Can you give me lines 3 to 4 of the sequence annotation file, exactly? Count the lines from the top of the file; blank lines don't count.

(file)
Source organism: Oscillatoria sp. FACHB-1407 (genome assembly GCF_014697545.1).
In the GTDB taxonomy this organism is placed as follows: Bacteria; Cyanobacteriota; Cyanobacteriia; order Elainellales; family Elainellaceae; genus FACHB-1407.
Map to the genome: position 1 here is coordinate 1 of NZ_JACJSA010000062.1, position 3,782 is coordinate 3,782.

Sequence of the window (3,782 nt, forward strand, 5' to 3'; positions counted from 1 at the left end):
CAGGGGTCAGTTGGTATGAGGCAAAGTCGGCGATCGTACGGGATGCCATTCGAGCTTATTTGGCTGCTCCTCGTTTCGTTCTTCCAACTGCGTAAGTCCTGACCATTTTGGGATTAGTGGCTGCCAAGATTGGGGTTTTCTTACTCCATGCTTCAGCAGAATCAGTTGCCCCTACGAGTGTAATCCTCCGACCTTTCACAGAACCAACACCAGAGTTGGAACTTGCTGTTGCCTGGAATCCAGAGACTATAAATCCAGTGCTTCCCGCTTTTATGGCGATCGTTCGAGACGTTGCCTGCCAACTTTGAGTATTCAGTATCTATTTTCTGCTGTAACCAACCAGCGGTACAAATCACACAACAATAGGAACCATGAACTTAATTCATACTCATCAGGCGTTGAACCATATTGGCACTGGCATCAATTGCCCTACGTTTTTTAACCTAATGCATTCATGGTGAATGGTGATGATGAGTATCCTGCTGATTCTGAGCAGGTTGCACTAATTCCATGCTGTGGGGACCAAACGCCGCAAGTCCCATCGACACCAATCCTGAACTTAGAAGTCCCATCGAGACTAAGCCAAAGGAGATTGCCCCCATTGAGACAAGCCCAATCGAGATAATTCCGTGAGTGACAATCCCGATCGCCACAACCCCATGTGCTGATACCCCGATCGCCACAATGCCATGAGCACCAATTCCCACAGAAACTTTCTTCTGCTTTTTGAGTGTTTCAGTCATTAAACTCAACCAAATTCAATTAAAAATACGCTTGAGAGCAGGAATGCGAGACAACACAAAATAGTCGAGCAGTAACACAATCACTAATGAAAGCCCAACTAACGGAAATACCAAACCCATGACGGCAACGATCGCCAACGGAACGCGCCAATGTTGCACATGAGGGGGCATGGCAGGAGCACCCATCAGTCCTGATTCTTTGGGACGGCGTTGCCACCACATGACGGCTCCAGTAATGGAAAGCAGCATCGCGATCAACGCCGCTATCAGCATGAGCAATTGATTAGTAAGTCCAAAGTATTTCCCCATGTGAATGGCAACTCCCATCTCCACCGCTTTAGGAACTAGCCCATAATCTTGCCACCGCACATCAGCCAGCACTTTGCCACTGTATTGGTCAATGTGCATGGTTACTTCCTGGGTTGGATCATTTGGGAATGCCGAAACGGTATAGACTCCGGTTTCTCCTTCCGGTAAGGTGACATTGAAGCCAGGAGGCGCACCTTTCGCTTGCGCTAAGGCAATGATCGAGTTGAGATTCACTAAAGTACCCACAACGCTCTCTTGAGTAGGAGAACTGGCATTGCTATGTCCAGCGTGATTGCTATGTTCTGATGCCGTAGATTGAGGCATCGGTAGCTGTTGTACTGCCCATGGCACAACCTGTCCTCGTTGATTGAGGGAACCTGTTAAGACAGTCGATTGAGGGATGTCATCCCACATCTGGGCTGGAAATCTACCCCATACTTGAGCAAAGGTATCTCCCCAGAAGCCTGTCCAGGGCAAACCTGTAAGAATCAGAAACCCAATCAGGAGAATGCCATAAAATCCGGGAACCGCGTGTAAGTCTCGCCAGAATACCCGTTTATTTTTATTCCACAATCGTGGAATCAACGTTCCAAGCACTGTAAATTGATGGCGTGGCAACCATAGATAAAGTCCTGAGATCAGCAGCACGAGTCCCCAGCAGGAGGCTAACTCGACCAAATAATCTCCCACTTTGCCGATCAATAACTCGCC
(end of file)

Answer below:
Map to the genome: position 1 here is coordinate 1 of NZ_JACJSA010000062.1, position 3,782 is coordinate 3,782.

Sequence of the window (3,782 nt, forward strand, 5' to 3'; positions counted from 1 at the left end):